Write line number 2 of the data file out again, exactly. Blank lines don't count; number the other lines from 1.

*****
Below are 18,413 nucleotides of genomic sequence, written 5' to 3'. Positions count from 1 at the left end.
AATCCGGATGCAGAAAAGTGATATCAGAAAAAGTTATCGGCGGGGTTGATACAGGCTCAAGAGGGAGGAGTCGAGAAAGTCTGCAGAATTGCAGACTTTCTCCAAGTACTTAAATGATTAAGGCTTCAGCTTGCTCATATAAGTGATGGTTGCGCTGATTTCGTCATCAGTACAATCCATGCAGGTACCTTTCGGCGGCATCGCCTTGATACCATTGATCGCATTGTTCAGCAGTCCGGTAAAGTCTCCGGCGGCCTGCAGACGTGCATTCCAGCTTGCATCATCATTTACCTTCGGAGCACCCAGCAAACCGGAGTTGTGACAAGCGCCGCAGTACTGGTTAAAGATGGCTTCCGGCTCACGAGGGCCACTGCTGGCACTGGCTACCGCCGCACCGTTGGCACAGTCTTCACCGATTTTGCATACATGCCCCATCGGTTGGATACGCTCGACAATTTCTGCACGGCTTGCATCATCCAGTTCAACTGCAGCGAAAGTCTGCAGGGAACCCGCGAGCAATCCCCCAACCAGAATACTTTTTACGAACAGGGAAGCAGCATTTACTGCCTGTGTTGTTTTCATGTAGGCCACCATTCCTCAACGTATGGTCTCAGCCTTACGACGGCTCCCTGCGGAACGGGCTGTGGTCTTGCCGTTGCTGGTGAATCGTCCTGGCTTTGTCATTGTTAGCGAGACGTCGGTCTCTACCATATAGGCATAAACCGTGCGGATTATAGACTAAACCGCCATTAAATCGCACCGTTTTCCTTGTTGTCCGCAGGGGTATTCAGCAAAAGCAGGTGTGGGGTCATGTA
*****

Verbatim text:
AATCCGGATGCAGAAAAGTGATATCAGAAAAAGTTATCGGCGGGGTTGATACAGGCTCAAGAGGGAGGAGTCGAGAAAGTCTGCAGAATTGCAGACTTTCTCCAAGTACTTAAATGATTAAGGCTTCAGCTTGCTCATATAAGTGATGGTTGCGCTGATTTCGTCATCAGTACAATCCATGCAGGTACCTTTCGGCGGCATCGCCTTGATACCATTGATCGCATTGTTCAGCAGTCCGGTAAAGTCTCCGGCGGCCTGCAGACGTGCATTCCAGCTTGCATCATCATTTACCTTCGGAGCACCCAGCAAACCGGAGTTGTGACAAGCGCCGCAGTACTGGTTAAAGATGGCTTCCGGCTCACGAGGGCCACTGCTGGCACTGGCTACCGCCGCACCGTTGGCACAGTCTTCACCGATTTTGCATACATGCCCCATCGGTTGGATACGCTCGACAATTTCTGCACGGCTTGCATCATCCAGTTCAACTGCAGCGAAAGTCTGCAGGGAACCCGCGAGCAATCCCCCAACCAGAATACTTTTTACGAACAGGGAAGCAGCATTTACTGCCTGTGTTGTTTTCATGTAGGCCACCATTCCTCAACGTATGGTCTCAGCCTTACGACGGCTCCCTGCGGAACGGGCTGTGGTCTTGCCGTTGCTGGTGAATCGTCCTGGCTTTGTCATTGTTAGCGAGACGTCGGTCTCTACCATATAGGCATAAACCGTGCGGATTATAGACTAAACCGCCATTAAATCGCACCGTTTTCCTTGTTGTCCGCAGGGGTATTCAGCAAAAGCAGGTGTGGGGTCATGTA